The Role of Spectroscopy in Astronomy

Spectroscopy is the study of the relationship between light (electromagnetic radiation) and physical matter. In astronomy, this can be highly useful. The role of spectroscopy in astronomy is to analyze the light received from distant planets and interstellar phenomena and, based on that light, estimate what chemicals are present at the source, and in what proportions.

– Spectroscopy –

Spectroscopy is the means chemists and physicists use to study the relationship between electromagnetic radiation – including the small portion of the electromagnetic spectrum that comprises visible light – and physical matter, i.e. chemical elements and compounds. More specifically, it is a technique used to identify what chemicals are present in a sample.

In general, then, the role of spectroscopy is to help an observer identify what chemicals are present, and in what amounts. This can be highly useful in a number of important and common applications. Basic spectroscopy experiments are often introduced to senior high school students in chemistry, and certainly to college and university students taking introductory chemistry labs. Beyond that, one common case where spectroscopy becomes important is in analysis of magnetic resonance imaging (MRI), a common if highly expensive medical technology.

– Spectroscopy in Space –

The role of spectroscopy in astronomy is, functionally, no different than the role of spectroscopy on the ground. The main difference in astronomy is that it is a tool used to measure very large objects, very far away, rather than relatively small and confined samples in the laboratory.

There are several basic applications for spectroscopy. One of the most important is identifying star types. All stars vary in terms of their size and brightness, but also in terms of their makeup. Because all stars consist mostly of hydrogen and helium, astronomers have a special shorthand, “metallicity,” which refers not to all metals according to the chemical definition of the term, but all chemicals on the periodic table that are not helium or hydrogen. Based on existing models of stellar evolution, astronomers using spectroscopic data can now analyze a given star and estimate its metal content, its age, and even its life expectancy (how fast it will run out of hydrogen fuel and either collapse or explode).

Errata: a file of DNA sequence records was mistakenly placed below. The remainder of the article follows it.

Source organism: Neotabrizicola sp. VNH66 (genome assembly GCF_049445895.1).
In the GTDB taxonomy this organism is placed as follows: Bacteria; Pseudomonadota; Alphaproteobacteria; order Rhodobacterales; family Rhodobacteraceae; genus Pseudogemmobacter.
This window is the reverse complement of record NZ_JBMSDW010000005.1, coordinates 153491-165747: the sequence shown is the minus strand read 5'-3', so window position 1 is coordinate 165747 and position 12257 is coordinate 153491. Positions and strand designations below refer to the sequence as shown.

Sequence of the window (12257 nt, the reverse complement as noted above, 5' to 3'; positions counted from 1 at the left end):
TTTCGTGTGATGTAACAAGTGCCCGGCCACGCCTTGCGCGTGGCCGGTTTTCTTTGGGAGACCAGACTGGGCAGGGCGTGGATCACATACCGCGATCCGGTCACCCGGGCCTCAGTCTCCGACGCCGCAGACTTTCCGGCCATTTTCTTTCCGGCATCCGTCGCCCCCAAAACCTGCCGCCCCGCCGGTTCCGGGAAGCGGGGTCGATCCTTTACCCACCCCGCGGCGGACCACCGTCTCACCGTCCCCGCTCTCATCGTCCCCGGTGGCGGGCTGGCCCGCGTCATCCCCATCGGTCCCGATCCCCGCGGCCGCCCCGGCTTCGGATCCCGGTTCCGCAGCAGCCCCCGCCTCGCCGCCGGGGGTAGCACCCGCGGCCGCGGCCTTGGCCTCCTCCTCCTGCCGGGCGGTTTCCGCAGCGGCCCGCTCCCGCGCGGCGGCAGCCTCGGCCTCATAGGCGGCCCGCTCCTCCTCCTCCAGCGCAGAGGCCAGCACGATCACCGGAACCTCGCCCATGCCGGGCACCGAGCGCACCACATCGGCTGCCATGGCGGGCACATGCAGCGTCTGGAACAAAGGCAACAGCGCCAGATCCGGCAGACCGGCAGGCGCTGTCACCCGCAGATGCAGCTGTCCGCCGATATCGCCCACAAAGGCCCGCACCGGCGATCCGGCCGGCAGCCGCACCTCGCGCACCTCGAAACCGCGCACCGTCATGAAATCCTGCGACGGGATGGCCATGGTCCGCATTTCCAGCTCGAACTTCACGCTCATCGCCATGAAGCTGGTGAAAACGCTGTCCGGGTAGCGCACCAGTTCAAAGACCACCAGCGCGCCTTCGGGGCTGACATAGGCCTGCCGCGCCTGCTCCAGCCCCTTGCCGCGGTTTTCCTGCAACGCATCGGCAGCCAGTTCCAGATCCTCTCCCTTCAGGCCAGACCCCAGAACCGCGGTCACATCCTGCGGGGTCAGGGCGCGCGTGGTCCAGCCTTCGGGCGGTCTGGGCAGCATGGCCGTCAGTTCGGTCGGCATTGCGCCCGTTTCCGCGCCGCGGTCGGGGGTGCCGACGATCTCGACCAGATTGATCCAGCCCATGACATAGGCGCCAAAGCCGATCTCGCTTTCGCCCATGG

Similar spectroscopic analysis can, of course, be applied to all other space objects as well. Closer to home, the role of spectroscopy in astronomy is to identify the composition of the atmospheres of distant planets, like Uranus and Neptune. Much farther away, the role of spectroscopy is to identify the general composition of entire galaxies, like Andromeda.

– The Red Shift –

In the last forty years, one of the most important and groundbreaking contributions of spectroscopy in astronomy, however, has been its role in detecting and analyzing the so-called “red shift” in starlight. The redshift is exactly analogous to the Doppler effect on sound: when something is travelling away from the listener at high speeds, sounds it emits (like an engine in a fast-moving car, for example) become lower, more drawn-out, and trail away, whereas sounds coming from a fast-approaching object or car reach the listener faster, therefore sounding higher.

Light travels at extremely rapid speeds, but when astronomers study massive interstellar objects travelling at the enormous speeds which characterize all celestial objects, light starts to display similar properties. Most galaxies in the universe are actually travelling away from ours at very high speed, which means the wavelengths of the light that reach us stretch out: in other words, they look redder than they should. (By contrast, the few objects which are speeding toward us, like Andromeda, behave in the opposite manner, and look bluer than they actually should.)

The redshift is very useful in determining just how far an object is from us, and how old it is. Originally, the discovery that galaxies were moving away from each other confirmed the theory of the Big Bang: the theory that they all started in a very close, central location and have since been speeding apart, blown apart by some vast universal force. More recently, the same data has been used to support the theory of dark matter, a dense and difficult-to-understand concept in advanced theoretical physics.